Tag Archives: POTUS

‘Very honorable’? Kim Jong Un? Huh?

Donald J. Trump is buttering up the guy he used to ridicule as Little Rocket Man.

The president of the United States calls the North Korean dictator, Kim Jong Un, “very honorable” and “very open” in advance of the planned summit between the two leaders set for sometime in May or June.

I wasn’t keen on the Little Rocket Man epithet, given that it sounded unseemly for the president of the United States to use such language to describe another sovereign nation’s leader.

However, I must take issue with Trump’s latest assessment of Kim Jong Un.

A dictator and despot who allows his people to starve while he pours untold amounts of money into building a military infrastructure isn’t “honorable.” A guy who has members of his own family murdered is the farthest thing from “honorable.” A leader who threatens nuclear holocaust against his neighbors and then fires missiles over their heads to intimidate them isn’t “honorable” by any stretch of the imagination.

I get that the president is talking about Kim Jong Un’s conduct in the run-up to the planned summit.

Let’s cool the talk about honor as it regards this guy. He is still a dangerous actor performing on a perilous world stage.

Future POTUS asked about hookers? Seriously?

Is this what we have produced? Rumors about a future president of the United States asking about Russian prostitutes and disputes over whether someone threatened a porn star if she blabbed about her tryst with the future president?

Holy cow, dudes! What is going on here?

I do not know how to react to any of this. Nor do I know how precisely to process. I am left to just vent on this blog about the lowlife quality of the discussion revolving a man who would aspire to become head of state of the world’s most indispensable nation.

I’ve been watching presidential politics for some time. Sure, we had rumors about infidelity regarding former presidents; long after one of them was dead we learned that, yes, he did cheat on his wife while living in the White House.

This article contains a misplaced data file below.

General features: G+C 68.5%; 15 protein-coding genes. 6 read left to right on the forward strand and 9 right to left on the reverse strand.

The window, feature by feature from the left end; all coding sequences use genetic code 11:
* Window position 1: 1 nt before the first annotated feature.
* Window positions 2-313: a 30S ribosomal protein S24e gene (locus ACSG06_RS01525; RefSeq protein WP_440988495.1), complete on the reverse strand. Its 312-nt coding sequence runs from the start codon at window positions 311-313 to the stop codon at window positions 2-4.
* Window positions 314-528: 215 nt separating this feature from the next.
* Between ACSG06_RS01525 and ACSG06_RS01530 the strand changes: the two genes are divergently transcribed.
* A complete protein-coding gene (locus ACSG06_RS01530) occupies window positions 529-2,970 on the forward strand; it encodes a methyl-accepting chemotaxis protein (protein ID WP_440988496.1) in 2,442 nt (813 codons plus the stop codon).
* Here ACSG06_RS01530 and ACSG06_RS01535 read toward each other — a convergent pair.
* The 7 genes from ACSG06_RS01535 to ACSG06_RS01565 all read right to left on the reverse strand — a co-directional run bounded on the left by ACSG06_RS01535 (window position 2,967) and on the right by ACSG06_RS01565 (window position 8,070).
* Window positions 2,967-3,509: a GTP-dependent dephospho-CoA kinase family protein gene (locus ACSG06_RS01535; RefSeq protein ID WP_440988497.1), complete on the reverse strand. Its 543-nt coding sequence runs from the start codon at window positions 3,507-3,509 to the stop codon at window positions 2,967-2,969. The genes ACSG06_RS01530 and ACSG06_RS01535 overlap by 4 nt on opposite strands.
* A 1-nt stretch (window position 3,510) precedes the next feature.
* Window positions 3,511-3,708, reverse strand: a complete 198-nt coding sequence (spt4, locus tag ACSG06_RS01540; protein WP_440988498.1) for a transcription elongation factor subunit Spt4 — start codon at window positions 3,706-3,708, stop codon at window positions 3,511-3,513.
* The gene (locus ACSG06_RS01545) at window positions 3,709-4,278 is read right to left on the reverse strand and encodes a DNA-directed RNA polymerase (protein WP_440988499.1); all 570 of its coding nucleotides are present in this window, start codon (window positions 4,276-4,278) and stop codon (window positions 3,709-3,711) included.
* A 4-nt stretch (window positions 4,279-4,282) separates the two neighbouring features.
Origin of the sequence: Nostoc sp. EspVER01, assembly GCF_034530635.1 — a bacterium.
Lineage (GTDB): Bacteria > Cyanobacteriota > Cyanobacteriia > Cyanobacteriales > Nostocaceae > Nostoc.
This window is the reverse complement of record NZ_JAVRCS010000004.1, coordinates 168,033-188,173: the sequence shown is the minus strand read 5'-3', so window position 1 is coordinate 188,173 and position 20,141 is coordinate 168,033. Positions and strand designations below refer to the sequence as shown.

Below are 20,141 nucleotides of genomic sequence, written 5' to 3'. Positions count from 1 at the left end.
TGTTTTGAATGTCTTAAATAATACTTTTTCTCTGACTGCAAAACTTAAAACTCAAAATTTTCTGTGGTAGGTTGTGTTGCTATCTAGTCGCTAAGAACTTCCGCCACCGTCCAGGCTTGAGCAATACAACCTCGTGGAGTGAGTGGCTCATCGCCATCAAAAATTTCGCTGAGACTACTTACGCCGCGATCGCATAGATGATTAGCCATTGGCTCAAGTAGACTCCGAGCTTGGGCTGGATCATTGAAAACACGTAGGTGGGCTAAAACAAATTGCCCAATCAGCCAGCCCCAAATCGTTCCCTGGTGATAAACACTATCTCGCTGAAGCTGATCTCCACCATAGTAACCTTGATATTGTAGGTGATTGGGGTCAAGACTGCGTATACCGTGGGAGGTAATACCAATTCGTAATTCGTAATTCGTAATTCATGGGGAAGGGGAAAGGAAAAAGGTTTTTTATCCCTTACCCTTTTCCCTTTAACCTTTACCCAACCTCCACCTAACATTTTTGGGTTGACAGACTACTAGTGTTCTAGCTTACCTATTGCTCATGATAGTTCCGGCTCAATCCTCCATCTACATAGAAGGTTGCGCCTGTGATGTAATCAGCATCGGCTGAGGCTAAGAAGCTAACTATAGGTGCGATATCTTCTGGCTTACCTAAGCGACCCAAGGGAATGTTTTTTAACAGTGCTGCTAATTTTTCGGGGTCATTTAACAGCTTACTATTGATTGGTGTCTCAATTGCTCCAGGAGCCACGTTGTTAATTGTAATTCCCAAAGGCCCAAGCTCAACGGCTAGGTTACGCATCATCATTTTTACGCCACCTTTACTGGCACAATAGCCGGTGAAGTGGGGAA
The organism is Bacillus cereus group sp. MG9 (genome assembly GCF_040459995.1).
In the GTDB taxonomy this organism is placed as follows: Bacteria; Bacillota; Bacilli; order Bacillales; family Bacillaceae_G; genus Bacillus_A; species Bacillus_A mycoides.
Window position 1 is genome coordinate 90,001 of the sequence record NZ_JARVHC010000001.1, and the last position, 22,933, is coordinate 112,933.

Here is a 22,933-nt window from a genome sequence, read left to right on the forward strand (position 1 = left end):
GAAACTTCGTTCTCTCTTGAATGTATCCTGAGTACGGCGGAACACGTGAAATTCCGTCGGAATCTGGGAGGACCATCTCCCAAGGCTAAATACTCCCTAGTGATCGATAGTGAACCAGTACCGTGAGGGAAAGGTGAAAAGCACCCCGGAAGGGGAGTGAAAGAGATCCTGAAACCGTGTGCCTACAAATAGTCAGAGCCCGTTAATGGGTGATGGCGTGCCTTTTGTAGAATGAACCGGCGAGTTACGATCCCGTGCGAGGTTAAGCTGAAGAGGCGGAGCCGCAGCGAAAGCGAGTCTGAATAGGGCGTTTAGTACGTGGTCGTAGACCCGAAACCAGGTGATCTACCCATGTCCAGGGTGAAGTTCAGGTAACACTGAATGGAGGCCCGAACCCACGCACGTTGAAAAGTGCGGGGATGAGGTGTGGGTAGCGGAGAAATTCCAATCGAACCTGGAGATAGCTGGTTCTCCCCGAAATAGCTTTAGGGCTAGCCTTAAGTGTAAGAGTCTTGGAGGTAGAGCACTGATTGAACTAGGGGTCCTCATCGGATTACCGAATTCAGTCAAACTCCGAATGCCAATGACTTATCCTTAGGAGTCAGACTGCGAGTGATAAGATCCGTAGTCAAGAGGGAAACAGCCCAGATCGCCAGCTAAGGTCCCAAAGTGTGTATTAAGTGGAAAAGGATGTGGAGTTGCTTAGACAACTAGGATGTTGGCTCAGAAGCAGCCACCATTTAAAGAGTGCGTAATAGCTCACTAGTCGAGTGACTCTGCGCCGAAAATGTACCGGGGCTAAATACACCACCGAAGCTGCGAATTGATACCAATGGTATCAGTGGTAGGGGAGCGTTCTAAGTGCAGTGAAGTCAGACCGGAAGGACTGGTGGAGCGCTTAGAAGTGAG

This stuff about the current president, though, goes beyond all of that. Donald J. Trump is being swallowed whole — quite possibly — by reports that his personal lawyer may “flip” and turn against him. Trump might fire the special counsel that is looking into all of this and more; or he might fire the deputy U.S. attorney general who appointed the special counsel; or he might fire both of them.

Then we’re hearing about possible presidential pardons.

What is the common denominator? Sex, man! Sex with a porn queen and with a former Playboy Bunny/centerfold model! And maybe sex with Russian hookers who Russian strongman Vladimir Putin describes as the “most beautiful in the world”?

I feel like throwing up.

Does ‘innocence’ require ‘flip’ preparation?

This is confusing to me.

Donald J. Trump keeps denying he had a tryst with Stormy Daniels, the porn queen. The president’s personal lawyer and so-called “fixer,” Michael Cohen, has acknowledged paying Daniels $130,000 in hush money to keep quiet about the tumble she took with Trump in 2006.

But …

Now we get word that the Trump legal team — or what’s left of it — is preparing to respond if Cohen “flips” and cooperates with special counsel Robert Mueller who might be looking at whether there are some other issues to examine relating to the alleged dozen-year-old sexual encounter.

Does someone who didn’t do what has been alleged have reason to “prepare” for someone to cooperate with investigators?

I keep wondering what the “flip prep” entails and whether the Trump team is going to challenge Cohen’s credibility, call him a liar, impugn his integrity, you know … do the kind of thing Trump has done with others who have accused him doing something improper.

I can’t stop believing that Trump and Cohen have something for which to prepare — and it’s not good for either of them.

Obama is relaxed; many of us wish he could return

Barack H. Obama seems to have found his second wind as a private citizen. Same with Michelle Obama.

The two of them hardly ever are photographed without big smiles on their faces. The former president is enjoying his time away from the spotlight, as is the former first lady.